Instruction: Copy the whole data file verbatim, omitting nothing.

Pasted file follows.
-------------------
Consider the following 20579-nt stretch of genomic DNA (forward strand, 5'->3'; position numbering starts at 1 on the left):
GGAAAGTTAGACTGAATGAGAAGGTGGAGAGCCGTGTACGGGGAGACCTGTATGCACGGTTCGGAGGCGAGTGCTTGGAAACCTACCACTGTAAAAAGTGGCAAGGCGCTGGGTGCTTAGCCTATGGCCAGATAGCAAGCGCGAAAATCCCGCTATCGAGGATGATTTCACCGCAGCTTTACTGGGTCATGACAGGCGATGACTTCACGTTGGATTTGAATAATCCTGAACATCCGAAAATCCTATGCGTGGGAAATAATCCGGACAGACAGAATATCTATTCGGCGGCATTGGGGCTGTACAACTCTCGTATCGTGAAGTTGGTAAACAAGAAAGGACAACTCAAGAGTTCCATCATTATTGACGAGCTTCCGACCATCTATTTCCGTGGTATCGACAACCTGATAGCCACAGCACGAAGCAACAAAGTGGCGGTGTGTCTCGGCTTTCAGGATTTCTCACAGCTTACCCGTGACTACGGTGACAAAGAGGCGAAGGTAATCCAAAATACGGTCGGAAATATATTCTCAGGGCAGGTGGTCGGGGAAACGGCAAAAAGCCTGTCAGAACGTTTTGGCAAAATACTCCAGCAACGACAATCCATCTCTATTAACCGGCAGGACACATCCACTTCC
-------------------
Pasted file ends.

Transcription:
Consider the following 20579-nt stretch of genomic DNA (forward strand, 5'->3'; position numbering starts at 1 on the left):
GGAAAGTTAGACTGAATGAGAAGGTGGAGAGCCGTGTACGGGGAGACCTGTATGCACGGTTCGGAGGCGAGTGCTTGGAAACCTACCACTGTAAAAAGTGGCAAGGCGCTGGGTGCTTAGCCTATGGCCAGATAGCAAGCGCGAAAATCCCGCTATCGAGGATGATTTCACCGCAGCTTTACTGGGTCATGACAGGCGATGACTTCACGTTGGATTTGAATAATCCTGAACATCCGAAAATCCTATGCGTGGGAAATAATCCGGACAGACAGAATATCTATTCGGCGGCATTGGGGCTGTACAACTCTCGTATCGTGAAGTTGGTAAACAAGAAAGGACAACTCAAGAGTTCCATCATTATTGACGAGCTTCCGACCATCTATTTCCGTGGTATCGACAACCTGATAGCCACAGCACGAAGCAACAAAGTGGCGGTGTGTCTCGGCTTTCAGGATTTCTCACAGCTTACCCGTGACTACGGTGACAAAGAGGCGAAGGTAATCCAAAATACGGTCGGAAATATATTCTCAGGGCAGGTGGTCGGGGAAACGGCAAAAAGCCTGTCAGAACGTTTTGGCAAAATACTCCAGCAACGACAATCCATCTCTATTAACCGGCAGGACACATCCACTTCC